* Eric Hobsbawm’s book Bandits describes three subtypes: noble robbers like Robin Hood, avengers like the Brazilian cangaçeiro Lampiao and haiduks or “primitive resistance fighters.”

L.I.B.O.R.-Klagen

L.I.B.O.R. lawsuits.

The U.S. company Fannie Mae has filed complaints seeking about half a billion euros in damages from multiple banks around the world for L.I.B.O.R. benchmark interest rate manipulation. Deutsche Bank is one of the defendants.

Update on 01 Nov 2013: ZDF heute journal financial correspondent Frank Bethmann said the many banks found to have participated in L.I.B.O.R. manipulation have been fined about 2.7 billion euros total by the world’s bank oversight authorities alone so far. Now more and more company lawsuits keep “fluttering in,” making them possibly the costlier threat. He said Deutsche Bank had now set aside 4.1 billion euros for legal fees. “But that shirt could prove too short as well, particularly in the U.S.A.”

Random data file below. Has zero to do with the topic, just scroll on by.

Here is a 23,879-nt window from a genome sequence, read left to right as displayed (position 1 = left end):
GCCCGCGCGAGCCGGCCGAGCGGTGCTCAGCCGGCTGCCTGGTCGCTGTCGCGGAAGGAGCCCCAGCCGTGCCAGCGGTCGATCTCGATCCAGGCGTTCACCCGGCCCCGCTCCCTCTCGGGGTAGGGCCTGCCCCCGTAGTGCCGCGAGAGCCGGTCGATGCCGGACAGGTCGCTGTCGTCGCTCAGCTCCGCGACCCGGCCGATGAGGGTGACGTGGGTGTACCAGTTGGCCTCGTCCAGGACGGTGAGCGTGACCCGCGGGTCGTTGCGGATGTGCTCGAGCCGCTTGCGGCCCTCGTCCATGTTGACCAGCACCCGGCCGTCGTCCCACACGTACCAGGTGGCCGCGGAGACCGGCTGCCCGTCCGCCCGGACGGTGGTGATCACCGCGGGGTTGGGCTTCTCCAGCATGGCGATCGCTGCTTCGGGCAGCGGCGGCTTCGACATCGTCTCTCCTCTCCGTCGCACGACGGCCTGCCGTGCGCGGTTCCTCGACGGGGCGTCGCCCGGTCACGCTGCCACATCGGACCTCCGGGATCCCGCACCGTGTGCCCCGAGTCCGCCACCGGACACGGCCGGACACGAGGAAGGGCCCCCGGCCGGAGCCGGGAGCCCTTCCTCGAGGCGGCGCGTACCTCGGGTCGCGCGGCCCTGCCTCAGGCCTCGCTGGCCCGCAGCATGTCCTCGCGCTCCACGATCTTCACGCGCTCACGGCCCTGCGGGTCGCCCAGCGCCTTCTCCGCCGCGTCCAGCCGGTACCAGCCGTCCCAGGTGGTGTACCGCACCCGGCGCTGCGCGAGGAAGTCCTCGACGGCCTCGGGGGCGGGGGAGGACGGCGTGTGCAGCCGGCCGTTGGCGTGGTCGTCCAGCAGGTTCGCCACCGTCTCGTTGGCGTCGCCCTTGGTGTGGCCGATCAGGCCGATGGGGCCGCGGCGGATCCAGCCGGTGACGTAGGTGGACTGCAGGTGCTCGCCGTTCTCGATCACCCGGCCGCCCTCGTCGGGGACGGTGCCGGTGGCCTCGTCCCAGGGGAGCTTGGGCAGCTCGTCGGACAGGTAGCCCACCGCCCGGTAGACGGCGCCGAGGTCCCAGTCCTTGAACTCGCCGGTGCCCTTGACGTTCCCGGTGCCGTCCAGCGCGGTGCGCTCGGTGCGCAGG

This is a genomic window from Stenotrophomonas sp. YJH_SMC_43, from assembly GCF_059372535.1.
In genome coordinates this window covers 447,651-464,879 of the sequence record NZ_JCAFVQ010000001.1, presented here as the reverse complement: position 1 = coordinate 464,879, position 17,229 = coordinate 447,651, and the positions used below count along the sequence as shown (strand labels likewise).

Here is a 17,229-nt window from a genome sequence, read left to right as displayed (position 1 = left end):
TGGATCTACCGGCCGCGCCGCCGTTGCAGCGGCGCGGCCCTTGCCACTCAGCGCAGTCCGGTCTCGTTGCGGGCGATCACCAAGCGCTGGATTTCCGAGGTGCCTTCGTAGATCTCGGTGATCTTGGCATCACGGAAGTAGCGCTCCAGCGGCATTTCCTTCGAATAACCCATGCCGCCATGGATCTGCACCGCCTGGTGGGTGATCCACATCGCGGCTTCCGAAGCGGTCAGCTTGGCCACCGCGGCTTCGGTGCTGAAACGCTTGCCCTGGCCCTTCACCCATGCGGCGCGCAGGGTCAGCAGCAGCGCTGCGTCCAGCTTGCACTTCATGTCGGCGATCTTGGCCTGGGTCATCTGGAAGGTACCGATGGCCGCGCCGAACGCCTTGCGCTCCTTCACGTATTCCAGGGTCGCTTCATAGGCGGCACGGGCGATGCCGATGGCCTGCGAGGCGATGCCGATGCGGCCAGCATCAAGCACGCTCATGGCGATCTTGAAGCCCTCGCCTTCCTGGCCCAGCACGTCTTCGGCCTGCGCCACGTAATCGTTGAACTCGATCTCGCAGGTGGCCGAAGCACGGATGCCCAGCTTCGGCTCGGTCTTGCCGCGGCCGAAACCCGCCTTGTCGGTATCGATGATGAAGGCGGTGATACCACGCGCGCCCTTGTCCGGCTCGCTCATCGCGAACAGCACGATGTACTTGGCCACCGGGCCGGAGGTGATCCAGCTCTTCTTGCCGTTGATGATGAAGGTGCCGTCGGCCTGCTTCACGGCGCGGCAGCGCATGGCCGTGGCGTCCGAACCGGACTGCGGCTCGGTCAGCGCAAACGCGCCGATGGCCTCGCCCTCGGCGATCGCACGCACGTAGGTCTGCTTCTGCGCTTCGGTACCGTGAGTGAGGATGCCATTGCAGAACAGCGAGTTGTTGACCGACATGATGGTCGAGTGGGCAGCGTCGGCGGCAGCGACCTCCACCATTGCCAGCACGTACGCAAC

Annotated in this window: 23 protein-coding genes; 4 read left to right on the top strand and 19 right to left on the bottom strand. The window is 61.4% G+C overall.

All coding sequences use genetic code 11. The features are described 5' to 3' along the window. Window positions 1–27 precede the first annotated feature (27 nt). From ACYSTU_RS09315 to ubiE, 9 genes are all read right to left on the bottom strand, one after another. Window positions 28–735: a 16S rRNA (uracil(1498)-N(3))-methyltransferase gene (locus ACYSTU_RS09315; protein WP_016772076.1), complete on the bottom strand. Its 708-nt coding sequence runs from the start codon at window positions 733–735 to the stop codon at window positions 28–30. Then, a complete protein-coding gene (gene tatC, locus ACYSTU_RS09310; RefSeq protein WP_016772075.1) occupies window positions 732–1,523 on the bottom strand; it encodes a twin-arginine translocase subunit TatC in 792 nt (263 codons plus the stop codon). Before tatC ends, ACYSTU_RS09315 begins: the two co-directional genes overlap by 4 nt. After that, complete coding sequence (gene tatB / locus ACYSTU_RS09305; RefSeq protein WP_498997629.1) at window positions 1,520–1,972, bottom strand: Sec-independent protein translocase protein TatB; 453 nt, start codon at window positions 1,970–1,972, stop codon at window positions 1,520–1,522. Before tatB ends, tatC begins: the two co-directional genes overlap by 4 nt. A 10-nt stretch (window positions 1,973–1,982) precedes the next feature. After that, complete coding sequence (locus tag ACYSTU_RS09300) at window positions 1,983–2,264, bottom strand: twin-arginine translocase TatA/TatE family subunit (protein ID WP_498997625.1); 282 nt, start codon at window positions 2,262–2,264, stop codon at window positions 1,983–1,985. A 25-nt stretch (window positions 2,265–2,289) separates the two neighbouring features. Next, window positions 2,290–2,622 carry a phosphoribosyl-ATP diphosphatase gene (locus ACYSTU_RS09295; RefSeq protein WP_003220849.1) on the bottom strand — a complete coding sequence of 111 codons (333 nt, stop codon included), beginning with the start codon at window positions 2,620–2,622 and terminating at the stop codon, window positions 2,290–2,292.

Update on 06 Nov 2013: FAZ.net reported that insiders told Reuters news agency that before 2014 the E.U. competition commissioner wants to fine six banks a total of 1.5 billion euros for L.I.B.O.R. benchmark manipulation, including Barclays, Royal Bank of Scotland (R.B.S.), the Dutch Rabobank (“genossenschaftlich” bank meaning it started life as a mutual?), and the “broker” I.C.A.P. The Swiss bank U.B.S. will be excused from this fine—said to be the largest bank fine in E.U. history—because they were the first to testify. These six banks admitted this particular wrongdoing and as a result the E.U. said it will reduce those fines by 10%.